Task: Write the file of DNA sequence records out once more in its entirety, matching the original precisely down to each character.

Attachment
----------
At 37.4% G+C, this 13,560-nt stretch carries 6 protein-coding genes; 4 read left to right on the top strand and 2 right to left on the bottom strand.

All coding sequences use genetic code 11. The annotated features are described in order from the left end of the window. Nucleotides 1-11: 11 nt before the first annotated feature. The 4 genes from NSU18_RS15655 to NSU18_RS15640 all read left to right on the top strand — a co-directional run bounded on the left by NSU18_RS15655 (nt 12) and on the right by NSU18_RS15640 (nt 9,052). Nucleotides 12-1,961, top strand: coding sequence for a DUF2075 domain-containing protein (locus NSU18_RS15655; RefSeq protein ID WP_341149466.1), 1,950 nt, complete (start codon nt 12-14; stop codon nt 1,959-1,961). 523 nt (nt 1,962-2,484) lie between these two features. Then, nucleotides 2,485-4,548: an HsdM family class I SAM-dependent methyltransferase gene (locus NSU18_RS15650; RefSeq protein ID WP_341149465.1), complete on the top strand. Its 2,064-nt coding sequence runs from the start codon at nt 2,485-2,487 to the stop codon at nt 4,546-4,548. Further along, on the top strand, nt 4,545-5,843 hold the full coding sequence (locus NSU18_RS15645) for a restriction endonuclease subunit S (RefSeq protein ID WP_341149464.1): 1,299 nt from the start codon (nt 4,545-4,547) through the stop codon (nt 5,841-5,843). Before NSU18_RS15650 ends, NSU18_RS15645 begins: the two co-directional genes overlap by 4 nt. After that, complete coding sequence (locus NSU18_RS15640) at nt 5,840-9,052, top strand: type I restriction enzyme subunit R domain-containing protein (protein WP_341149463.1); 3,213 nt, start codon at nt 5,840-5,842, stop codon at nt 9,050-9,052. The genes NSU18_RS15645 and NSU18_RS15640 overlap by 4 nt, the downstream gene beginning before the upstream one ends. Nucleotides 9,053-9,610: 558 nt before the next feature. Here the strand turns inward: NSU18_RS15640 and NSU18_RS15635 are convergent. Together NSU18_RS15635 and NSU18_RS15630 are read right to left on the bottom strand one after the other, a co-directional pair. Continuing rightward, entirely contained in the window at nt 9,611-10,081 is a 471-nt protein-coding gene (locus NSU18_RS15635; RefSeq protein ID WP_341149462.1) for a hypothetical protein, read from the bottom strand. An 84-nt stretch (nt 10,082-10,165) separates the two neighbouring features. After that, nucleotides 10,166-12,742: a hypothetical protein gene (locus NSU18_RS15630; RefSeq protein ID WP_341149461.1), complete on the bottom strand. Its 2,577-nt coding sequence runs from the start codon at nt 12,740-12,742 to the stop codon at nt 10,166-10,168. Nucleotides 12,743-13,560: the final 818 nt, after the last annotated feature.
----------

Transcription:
At 37.4% G+C, this 13,560-nt stretch carries 6 protein-coding genes; 4 read left to right on the top strand and 2 right to left on the bottom strand.

All coding sequences use genetic code 11. The annotated features are described in order from the left end of the window. Nucleotides 1-11: 11 nt before the first annotated feature. The 4 genes from NSU18_RS15655 to NSU18_RS15640 all read left to right on the top strand — a co-directional run bounded on the left by NSU18_RS15655 (nt 12) and on the right by NSU18_RS15640 (nt 9,052). Nucleotides 12-1,961, top strand: coding sequence for a DUF2075 domain-containing protein (locus NSU18_RS15655; RefSeq protein ID WP_341149466.1), 1,950 nt, complete (start codon nt 12-14; stop codon nt 1,959-1,961). 523 nt (nt 1,962-2,484) lie between these two features. Then, nucleotides 2,485-4,548: an HsdM family class I SAM-dependent methyltransferase gene (locus NSU18_RS15650; RefSeq protein ID WP_341149465.1), complete on the top strand. Its 2,064-nt coding sequence runs from the start codon at nt 2,485-2,487 to the stop codon at nt 4,546-4,548. Further along, on the top strand, nt 4,545-5,843 hold the full coding sequence (locus NSU18_RS15645) for a restriction endonuclease subunit S (RefSeq protein ID WP_341149464.1): 1,299 nt from the start codon (nt 4,545-4,547) through the stop codon (nt 5,841-5,843). Before NSU18_RS15650 ends, NSU18_RS15645 begins: the two co-directional genes overlap by 4 nt. After that, complete coding sequence (locus NSU18_RS15640) at nt 5,840-9,052, top strand: type I restriction enzyme subunit R domain-containing protein (protein WP_341149463.1); 3,213 nt, start codon at nt 5,840-5,842, stop codon at nt 9,050-9,052. The genes NSU18_RS15645 and NSU18_RS15640 overlap by 4 nt, the downstream gene beginning before the upstream one ends. Nucleotides 9,053-9,610: 558 nt before the next feature. Here the strand turns inward: NSU18_RS15640 and NSU18_RS15635 are convergent. Together NSU18_RS15635 and NSU18_RS15630 are read right to left on the bottom strand one after the other, a co-directional pair. Continuing rightward, entirely contained in the window at nt 9,611-10,081 is a 471-nt protein-coding gene (locus NSU18_RS15635; RefSeq protein ID WP_341149462.1) for a hypothetical protein, read from the bottom strand. An 84-nt stretch (nt 10,082-10,165) separates the two neighbouring features. After that, nucleotides 10,166-12,742: a hypothetical protein gene (locus NSU18_RS15630; RefSeq protein ID WP_341149461.1), complete on the bottom strand. Its 2,577-nt coding sequence runs from the start codon at nt 12,740-12,742 to the stop codon at nt 10,166-10,168. Nucleotides 12,743-13,560: the final 818 nt, after the last annotated feature.